Celebrating Winter Holidays in 2020: Different, but Still Special

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The year 2020 is all about embracing the new normal, even when it comes to celebrating winter holidays and traditions.

 

As summer turned to fall with no sign of the COVID-19 pandemic fading, I realized that this holiday season will be deeply affected by ongoing social distancing recommendations and began feeling really sad that we won’t celebrate our favorite winter holidays as we normally do. It started to feel a bit like 2020 was going to be the year without Santa Claus.

 

Christmas cookiesBut, buoyed by how relatively normal Halloween felt, I’m reconsidering. First, so much of what makes Christmas and Chanukkah special are the traditions we celebrate at home with our immediate family: favorite decorations, movies, playlists, festive pajamas, lighting the menorah, sending and receiving holiday cards, and enjoying Christmas brunch are just a few examples. This holiday season will find me, just like every other year, baking my favorite cinnamon cookies, watching Scrooged, surprising my kids with new ornaments on St. Nicholas Day, and singing Hebrew prayers very poorly over our menorah.

 

Second, there are a few traditions we’re already enjoying outdoors: driving through light displays, visiting Christmas markets and tree lots, caroling (does anyone do this, and if so, can you invite me?) are a few more examples.

 

Taking that into consideration, I wanted to share some thoughts I have around how we hope to celebrate the season with loved ones, a little more distant but still together:

 

Not on Zoom. This may be a controversial stance, but I’m very resistant to any Thanksgiving, Christmas, or Chanukah celebrations on Zoom. To me, these holidays are too special to spend in front of a computer.

 

a roaring fire in a fire pit surrounded by empty, multicolored Adirondack chairsFireside. I believe that the “friend or family member with a fire pit” will become the wintry version of “friend or family member with a pool” this year. I’m lucky to have a few loved ones with ample outdoor sources of heat, and we plan to get together (six feet apart) for warm drinks or drinks that warm us up. It’s not quite the same as enjoying a long meal together, but with less food, there is more availability for talking! We may remember this winter by the scent of campfire and the taste of smores, and I’m not mad about that.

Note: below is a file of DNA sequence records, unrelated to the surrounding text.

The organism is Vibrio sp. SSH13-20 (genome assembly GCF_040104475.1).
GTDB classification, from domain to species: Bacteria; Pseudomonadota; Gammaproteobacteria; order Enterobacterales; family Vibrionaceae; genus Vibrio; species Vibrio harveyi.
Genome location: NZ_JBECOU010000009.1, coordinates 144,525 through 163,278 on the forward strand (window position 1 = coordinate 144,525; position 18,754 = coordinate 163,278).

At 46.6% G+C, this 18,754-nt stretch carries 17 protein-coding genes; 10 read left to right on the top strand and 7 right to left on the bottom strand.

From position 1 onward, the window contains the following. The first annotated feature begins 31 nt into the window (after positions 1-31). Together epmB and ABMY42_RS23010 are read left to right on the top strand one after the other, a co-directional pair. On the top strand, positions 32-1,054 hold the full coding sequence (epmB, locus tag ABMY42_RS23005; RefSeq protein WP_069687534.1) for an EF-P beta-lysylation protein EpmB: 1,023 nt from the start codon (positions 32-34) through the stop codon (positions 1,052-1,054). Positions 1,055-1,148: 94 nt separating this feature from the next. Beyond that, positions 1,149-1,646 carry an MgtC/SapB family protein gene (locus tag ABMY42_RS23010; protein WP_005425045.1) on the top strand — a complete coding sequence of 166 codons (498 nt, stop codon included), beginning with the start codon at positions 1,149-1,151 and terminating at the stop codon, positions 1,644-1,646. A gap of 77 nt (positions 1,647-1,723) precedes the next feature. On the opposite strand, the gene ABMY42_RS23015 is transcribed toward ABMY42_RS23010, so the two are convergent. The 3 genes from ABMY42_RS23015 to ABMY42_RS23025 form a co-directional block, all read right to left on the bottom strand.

Outside, but active. As long as the weather isn’t completely unbearable, it’s hard to feel too cold while staying active. For example, I may not feel comfortable having a long Thanksgiving dinner indoors with extended family, but I am happy to revive my childhood Thanksgiving tradition of running around playing games (both organized and made-up) with my kids and family members.

 

Scaling down traditions. One of my all-time favorite traditions is singing Silent Night by candlelight at my church’s Christmas Eve service. I will miss that terribly this year, but you had better believe that I am turning off all of the lights in my house on Christmas Eve, lighting candles, and making my family sing with me. It will be different, but still special.

 

a score of Christmas music on a wooden table with a red, lit candle on top next to a sprig of greenery

 

Serving others. The easiest way to feel better about your circumstances is to get out of your head and focus on serving others. The need in our community is greater than ever. Food banks, animal shelters, vulnerable seniors, and more all need our help, and socially-distanced service opportunities abound. If you don’t already have a family tradition of service, this year is the perfect time to start and continue to serve well beyond 2020!

 

I hope I’ve reminded you of all of the lovely traditions that will continue exactly as they are and started your creative juices flowing on how to make this holiday season memorable for your family. A few things will without a doubt change, but the heart of the season will remain.  

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